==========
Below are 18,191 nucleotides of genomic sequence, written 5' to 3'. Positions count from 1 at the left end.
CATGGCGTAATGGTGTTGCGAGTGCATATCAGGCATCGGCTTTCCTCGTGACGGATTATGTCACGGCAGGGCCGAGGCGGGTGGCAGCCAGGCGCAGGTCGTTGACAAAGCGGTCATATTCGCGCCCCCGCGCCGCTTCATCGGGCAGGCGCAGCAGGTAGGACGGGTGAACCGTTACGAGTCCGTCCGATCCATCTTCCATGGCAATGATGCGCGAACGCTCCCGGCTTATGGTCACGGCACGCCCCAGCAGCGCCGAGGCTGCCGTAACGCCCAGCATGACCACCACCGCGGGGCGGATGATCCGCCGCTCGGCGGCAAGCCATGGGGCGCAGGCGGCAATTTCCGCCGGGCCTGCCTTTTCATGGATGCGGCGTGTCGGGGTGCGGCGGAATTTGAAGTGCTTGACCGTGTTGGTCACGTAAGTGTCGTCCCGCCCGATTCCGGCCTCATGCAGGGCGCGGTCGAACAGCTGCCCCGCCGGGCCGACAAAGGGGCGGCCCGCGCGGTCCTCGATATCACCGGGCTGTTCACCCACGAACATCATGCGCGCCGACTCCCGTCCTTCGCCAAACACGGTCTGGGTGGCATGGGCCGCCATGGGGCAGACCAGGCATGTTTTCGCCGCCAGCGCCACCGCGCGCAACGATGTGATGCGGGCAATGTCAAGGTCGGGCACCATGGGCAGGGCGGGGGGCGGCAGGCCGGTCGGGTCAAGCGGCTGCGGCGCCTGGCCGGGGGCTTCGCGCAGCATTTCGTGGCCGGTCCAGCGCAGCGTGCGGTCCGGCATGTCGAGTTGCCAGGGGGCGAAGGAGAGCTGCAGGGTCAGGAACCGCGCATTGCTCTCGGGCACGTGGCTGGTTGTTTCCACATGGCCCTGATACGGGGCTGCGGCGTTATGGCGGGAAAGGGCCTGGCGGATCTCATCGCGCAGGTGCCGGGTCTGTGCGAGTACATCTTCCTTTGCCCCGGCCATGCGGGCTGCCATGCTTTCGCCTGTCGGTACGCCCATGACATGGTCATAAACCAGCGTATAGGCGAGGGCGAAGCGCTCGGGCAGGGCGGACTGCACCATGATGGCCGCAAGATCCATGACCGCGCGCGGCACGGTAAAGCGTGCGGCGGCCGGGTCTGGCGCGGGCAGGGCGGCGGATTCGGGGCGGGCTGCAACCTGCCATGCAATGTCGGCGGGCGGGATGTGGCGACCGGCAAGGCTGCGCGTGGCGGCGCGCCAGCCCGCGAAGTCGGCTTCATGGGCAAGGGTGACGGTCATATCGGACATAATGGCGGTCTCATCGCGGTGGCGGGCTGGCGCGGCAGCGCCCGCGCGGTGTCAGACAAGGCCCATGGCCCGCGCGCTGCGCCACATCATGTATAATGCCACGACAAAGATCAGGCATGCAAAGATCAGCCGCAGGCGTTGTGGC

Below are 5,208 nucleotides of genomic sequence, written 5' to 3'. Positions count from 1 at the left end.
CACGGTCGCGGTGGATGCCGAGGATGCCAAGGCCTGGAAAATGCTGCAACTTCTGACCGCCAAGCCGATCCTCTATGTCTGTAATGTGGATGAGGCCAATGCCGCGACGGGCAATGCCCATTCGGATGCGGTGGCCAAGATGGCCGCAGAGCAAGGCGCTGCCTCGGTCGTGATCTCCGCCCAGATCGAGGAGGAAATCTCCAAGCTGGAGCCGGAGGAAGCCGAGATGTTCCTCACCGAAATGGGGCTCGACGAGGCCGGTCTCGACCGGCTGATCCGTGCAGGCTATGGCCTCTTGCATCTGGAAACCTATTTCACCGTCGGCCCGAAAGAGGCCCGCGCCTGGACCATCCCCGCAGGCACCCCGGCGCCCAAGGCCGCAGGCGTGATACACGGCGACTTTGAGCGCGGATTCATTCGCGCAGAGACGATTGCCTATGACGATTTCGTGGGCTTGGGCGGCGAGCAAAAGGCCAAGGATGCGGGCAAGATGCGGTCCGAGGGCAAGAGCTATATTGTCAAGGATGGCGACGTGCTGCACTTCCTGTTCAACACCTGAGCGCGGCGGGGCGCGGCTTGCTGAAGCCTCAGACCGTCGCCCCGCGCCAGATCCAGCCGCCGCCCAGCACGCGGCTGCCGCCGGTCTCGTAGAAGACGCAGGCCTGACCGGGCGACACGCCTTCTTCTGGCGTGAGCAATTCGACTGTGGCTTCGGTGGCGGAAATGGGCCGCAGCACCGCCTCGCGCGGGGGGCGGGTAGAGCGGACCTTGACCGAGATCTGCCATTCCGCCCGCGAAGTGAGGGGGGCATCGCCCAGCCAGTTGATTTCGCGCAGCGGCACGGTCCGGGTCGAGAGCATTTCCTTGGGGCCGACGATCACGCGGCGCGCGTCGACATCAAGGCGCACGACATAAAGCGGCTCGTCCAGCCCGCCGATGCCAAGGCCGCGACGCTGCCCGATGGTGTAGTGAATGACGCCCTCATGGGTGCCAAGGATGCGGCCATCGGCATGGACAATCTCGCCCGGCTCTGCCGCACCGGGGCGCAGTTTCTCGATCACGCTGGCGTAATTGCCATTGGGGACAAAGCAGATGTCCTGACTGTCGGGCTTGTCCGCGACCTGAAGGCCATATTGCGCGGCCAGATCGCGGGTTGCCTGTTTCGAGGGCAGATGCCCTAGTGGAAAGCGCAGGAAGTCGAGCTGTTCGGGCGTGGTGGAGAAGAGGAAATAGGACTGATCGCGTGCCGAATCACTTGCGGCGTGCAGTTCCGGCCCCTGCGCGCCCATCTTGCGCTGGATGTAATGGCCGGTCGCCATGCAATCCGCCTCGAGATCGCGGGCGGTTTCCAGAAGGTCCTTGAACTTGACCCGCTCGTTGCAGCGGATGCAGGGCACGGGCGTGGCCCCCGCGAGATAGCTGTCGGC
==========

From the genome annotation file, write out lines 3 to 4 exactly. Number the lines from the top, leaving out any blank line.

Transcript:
Below are 5,208 nucleotides of genomic sequence, written 5' to 3'. Positions count from 1 at the left end.
CACGGTCGCGGTGGATGCCGAGGATGCCAAGGCCTGGAAAATGCTGCAACTTCTGACCGCCAAGCCGATCCTCTATGTCTGTAATGTGGATGAGGCCAATGCCGCGACGGGCAATGCCCATTCGGATGCGGTGGCCAAGATGGCCGCAGAGCAAGGCGCTGCCTCGGTCGTGATCTCCGCCCAGATCGAGGAGGAAATCTCCAAGCTGGAGCCGGAGGAAGCCGAGATGTTCCTCACCGAAATGGGGCTCGACGAGGCCGGTCTCGACCGGCTGATCCGTGCAGGCTATGGCCTCTTGCATCTGGAAACCTATTTCACCGTCGGCCCGAAAGAGGCCCGCGCCTGGACCATCCCCGCAGGCACCCCGGCGCCCAAGGCCGCAGGCGTGATACACGGCGACTTTGAGCGCGGATTCATTCGCGCAGAGACGATTGCCTATGACGATTTCGTGGGCTTGGGCGGCGAGCAAAAGGCCAAGGATGCGGGCAAGATGCGGTCCGAGGGCAAGAGCTATATTGTCAAGGATGGCGACGTGCTGCACTTCCTGTTCAACACCTGAGCGCGGCGGGGCGCGGCTTGCTGAAGCCTCAGACCGTCGCCCCGCGCCAGATCCAGCCGCCGCCCAGCACGCGGCTGCCGCCGGTCTCGTAGAAGACGCAGGCCTGACCGGGCGACACGCCTTCTTCTGGCGTGAGCAATTCGACTGTGGCTTCGGTGGCGGAAATGGGCCGCAGCACCGCCTCGCGCGGGGGGCGGGTAGAGCGGACCTTGACCGAGATCTGCCATTCCGCCCGCGAAGTGAGGGGGGCATCGCCCAGCCAGTTGATTTCGCGCAGCGGCACGGTCCGGGTCGAGAGCATTTCCTTGGGGCCGACGATCACGCGGCGCGCGTCGACATCAAGGCGCACGACATAAAGCGGCTCGTCCAGCCCGCCGATGCCAAGGCCGCGACGCTGCCCGATGGTGTAGTGAATGACGCCCTCATGGGTGCCAAGGATGCGGCCATCGGCATGGACAATCTCGCCCGGCTCTGCCGCACCGGGGCGCAGTTTCTCGATCACGCTGGCGTAATTGCCATTGGGGACAAAGCAGATGTCCTGACTGTCGGGCTTGTCCGCGACCTGAAGGCCATATTGCGCGGCCAGATCGCGGGTTGCCTGTTTCGAGGGCAGATGCCCTAGTGGAAAGCGCAGGAAGTCGAGCTGTTCGGGCGTGGTGGAGAAGAGGAAATAGGACTGATCGCGTGCCGAATCACTTGCGGCGTGCAGTTCCGGCCCCTGCGCGCCCATCTTGCGCTGGATGTAATGGCCGGTCGCCATGCAATCCGCCTCGAGATCGCGGGCGGTTTCCAGAAGGTCCTTGAACTTGACCCGCTCGTTGCAGCGGATGCAGGGCACGGGCGTGGCCCCCGCGAGATAGCTGTCGGC